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Chemosphere. 1998 Jan;36(2):357-93.

Occurrence, fate and effects of pharmaceutical substances in the environment--a review.

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Section of Environmental Chemistry, Royal Danish School of Pharmacy, Copenhagen, Denmark.


Medical substances (pharmaceuticals) are a group of substances that until recently have been exposed to the environment with very little attention. The reason why they may be interesting as environmental micropollutants, is that medical substances are developed with the intention of performing a biological effect. Especially antibiotics used as growth promoters, as feed additives in fish farms are anticipated to end up in the environment. Very little is known about the exposure routes of the medical substances to the environment. Only few investigations have reported findings of medical substances in other field samples than sediment or treated waste water samples. Several substances seem to be persistent in the environment. This paper outlines the different anticipated exposure routes to the environment, summarises the legislation on the subject and gives an outline of present knowledge of occurrence, fate and effect on both the aquatic and terrestrial environments of medical substances. Present knowledge does not reveal if regular therapeutic use may be the source of a substance carried by sewage effluent into the aquatic system, even though clofibrate, a lipid lowering agent, has been identified in ground and tap water samples from Berlin. Further research would be necessary to assess the environmental risk involved in exposing medical substances and metabolites to the environment.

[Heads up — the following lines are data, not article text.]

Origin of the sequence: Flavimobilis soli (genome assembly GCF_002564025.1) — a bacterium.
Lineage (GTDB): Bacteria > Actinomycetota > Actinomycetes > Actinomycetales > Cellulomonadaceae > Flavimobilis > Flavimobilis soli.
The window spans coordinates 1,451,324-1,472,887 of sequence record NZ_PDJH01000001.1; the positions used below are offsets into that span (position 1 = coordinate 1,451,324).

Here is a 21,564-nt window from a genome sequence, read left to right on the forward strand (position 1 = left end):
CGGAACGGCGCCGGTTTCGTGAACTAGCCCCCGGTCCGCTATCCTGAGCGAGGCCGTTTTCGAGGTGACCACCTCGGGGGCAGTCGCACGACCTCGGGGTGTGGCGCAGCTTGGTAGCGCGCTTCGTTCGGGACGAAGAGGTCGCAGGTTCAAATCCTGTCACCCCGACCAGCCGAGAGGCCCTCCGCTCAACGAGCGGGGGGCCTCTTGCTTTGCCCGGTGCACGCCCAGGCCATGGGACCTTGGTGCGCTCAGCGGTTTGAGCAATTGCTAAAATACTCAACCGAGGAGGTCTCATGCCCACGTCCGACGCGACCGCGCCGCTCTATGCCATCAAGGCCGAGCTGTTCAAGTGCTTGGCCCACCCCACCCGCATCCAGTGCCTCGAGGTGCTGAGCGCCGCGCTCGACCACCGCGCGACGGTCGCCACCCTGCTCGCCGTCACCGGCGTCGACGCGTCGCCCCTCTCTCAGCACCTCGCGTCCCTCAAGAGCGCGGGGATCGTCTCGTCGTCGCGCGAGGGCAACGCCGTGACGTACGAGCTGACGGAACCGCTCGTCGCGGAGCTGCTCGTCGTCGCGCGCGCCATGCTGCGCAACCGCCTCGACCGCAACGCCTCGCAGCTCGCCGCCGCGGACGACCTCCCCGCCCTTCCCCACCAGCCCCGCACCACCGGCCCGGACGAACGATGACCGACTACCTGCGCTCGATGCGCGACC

[Indexed for MEDLINE]

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